The influx of millennials into the workforce and the potential for age gaps between coworkers can result in mixed opinions on what is considered appropriate office wear.
Gen Y is often viewed as having a more casual approach to office appearance. That’s not to say all millennials want to wear their sweatpants to work! It just means that younger hires are perceived to have open minds when it comes to what is acceptable in the office.
To dig a bit deeper, I interviewed Kim Holt, who recently graduated from McMaster University and entered the workforce with tattoos. Here’s what Kim had to say about how tattoos can work both ways for your career.
Q. Did you think about the effect your tattoos might have on your career?
A. I 100% thought about how my tattoos might affect my career before I got them. However, aside from my tattoos, I have always been a creative and eccentric person. I knew from a very young age that when I grew up I was going to be in a field that thrived on creativity and originality.
Q. Has having tattoos ever hindered your career or education?
A. Yes and no – having tattoos has yet to hinder my education. Many universities these days pride themselves on their acceptance of diversity. My tattoos have yet to impact my career…
Q. Have you had to adjust your clothing at times to avoid a potential employer seeing them or felt stereotyped by an employer for having tattoos?
A. Where I currently work, I have never been made to feel like I cannot show my tattoos. However, when I first interviewed for the job I did dress appropriately and professionally.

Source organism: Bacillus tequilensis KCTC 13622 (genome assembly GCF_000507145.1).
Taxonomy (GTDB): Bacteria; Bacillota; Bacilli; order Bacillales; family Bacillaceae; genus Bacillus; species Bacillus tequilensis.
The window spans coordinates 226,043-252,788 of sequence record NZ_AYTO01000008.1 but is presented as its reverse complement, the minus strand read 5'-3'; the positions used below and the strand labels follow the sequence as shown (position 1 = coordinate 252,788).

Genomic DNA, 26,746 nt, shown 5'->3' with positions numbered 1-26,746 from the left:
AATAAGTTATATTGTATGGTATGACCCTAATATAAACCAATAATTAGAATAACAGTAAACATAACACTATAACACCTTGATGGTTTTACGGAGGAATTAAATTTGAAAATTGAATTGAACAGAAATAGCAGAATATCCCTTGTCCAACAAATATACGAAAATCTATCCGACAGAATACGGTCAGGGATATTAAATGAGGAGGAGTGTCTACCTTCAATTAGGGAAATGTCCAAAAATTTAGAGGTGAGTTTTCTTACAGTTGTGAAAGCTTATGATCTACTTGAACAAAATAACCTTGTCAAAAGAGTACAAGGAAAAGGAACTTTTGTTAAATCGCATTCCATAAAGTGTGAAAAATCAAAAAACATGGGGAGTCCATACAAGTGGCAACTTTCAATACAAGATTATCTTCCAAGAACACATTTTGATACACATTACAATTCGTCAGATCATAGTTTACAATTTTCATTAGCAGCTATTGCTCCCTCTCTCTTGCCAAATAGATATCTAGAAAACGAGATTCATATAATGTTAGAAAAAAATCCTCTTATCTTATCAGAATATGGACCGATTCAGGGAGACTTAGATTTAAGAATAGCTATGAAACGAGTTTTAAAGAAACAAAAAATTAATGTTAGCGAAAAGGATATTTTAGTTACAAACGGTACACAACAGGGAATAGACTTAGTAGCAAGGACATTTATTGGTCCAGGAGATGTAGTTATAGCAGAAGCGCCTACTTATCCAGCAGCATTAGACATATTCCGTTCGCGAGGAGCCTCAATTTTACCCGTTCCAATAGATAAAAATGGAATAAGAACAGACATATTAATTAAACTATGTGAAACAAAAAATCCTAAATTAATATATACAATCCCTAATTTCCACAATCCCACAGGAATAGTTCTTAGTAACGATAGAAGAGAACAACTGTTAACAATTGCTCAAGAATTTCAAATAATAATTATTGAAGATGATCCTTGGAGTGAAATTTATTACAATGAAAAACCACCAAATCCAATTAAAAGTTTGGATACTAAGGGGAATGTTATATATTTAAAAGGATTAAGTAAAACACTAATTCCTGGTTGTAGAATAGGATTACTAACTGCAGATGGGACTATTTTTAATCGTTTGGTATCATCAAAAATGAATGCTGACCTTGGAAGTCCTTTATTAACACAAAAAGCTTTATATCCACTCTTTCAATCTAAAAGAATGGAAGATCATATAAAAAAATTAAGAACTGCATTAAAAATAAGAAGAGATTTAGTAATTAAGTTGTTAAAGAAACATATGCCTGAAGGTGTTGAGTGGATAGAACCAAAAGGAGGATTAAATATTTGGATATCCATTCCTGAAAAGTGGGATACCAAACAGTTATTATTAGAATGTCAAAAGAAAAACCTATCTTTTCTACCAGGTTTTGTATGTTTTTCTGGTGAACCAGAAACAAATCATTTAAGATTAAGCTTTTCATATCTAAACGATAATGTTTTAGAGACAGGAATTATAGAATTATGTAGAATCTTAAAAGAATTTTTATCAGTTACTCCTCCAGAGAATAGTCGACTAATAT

I think that no matter what kind of job you are interviewing for (whether you are allowed to show your tattoos or not), dressing formal is simply a sign of respect. It shows the potential employer that this is something you thought about, you have come prepared, and you took yourself out of your everyday life and into the world of employment. I have interviewed for many casual and formal attire jobs and I never let the day-to-day attire influence my interview wear.
Q. If you could give one piece of advice to job seekers who are considering getting tattoos, what would it be?
A. Tattoos are a small part of a big picture. We can’t predict the future but if an individual thinks that a tattoo is going to make them happy, then do it. Who is to say what we will regret in the future and what we won’t? The only person who can control your happiness is yourself, and every person has their own way of fulfilling their happiness and self-expression and for me one of those ways just happens to be tattoos.
What did other millenials have to say about tattoos in the workplace?
“The coffee shop I used to work at has a zero policy on tattoos. You have to cover tattoos with long sleeves, a sweater or even a Band-Aid if it’s on your wrist or similar to that.”
“Where I work, both business staff like myself and front line staff (many) have tattoos, many of which are visible and no one has ever been discriminated or asked to cover them to my knowledge. Granted professionals in our industry are generally more liberal and accepting of personal choice, it’s great to have a professional career that doesn’t dictate what you choose to do personally.”
“I work in long-term care and many Personal Support Workers have tattoos which are fully visible and I have not heard or seen anything negative . Many of our residents have tattoos also.”
“I have worked in two restaurant chains in the past and neither have ever said anything or required cover-up regarding mine and my coworkers’ tattoos. Customers on the other hand, sometimes do not hide their disapproval, which I find quite hilarious.”
“From a non-tattooed perspective, it drives me insane when tattoos are visible in the workplace. I just find it so distracting and unprofessional. That being said, this is more so a clothing choice issue, not the actual tattoo itself.”
“Although I am incredibly pro piercings and tattoos, as I have both, I believe the employer has the final say on whether or not you should cover your tattoos. If you are working in a customer service industry, or have a single co-worker that could be offended by your tattoo, I think the employer has every right to ask you to cover it up.”